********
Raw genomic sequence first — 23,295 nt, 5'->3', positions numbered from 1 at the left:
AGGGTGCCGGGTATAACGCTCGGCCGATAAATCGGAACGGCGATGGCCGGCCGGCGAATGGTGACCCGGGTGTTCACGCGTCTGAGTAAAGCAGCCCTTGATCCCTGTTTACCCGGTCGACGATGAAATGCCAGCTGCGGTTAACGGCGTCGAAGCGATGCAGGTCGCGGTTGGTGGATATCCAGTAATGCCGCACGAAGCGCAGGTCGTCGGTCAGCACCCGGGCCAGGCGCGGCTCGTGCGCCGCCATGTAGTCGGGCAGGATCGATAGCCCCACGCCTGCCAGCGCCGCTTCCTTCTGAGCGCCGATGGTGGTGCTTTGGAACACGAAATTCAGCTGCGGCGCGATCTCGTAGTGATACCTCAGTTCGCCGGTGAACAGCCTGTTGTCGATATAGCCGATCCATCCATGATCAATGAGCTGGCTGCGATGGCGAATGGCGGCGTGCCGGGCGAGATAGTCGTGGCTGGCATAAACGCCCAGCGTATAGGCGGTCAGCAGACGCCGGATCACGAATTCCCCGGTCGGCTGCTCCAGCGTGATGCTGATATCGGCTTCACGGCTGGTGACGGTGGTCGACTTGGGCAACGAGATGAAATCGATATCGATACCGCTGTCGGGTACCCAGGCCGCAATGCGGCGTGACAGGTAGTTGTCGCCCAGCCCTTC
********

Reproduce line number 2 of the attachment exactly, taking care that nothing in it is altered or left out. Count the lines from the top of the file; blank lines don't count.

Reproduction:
AGGGTGCCGGGTATAACGCTCGGCCGATAAATCGGAACGGCGATGGCCGGCCGGCGAATGGTGACCCGGGTGTTCACGCGTCTGAGTAAAGCAGCCCTTGATCCCTGTTTACCCGGTCGACGATGAAATGCCAGCTGCGGTTAACGGCGTCGAAGCGATGCAGGTCGCGGTTGGTGGATATCCAGTAATGCCGCACGAAGCGCAGGTCGTCGGTCAGCACCCGGGCCAGGCGCGGCTCGTGCGCCGCCATGTAGTCGGGCAGGATCGATAGCCCCACGCCTGCCAGCGCCGCTTCCTTCTGAGCGCCGATGGTGGTGCTTTGGAACACGAAATTCAGCTGCGGCGCGATCTCGTAGTGATACCTCAGTTCGCCGGTGAACAGCCTGTTGTCGATATAGCCGATCCATCCATGATCAATGAGCTGGCTGCGATGGCGAATGGCGGCGTGCCGGGCGAGATAGTCGTGGCTGGCATAAACGCCCAGCGTATAGGCGGTCAGCAGACGCCGGATCACGAATTCCCCGGTCGGCTGCTCCAGCGTGATGCTGATATCGGCTTCACGGCTGGTGACGGTGGTCGACTTGGGCAACGAGATGAAATCGATATCGATACCGCTGTCGGGTACCCAGGCCGCAATGCGGCGTGACAGGTAGTTGTCGCCCAGCCCTTC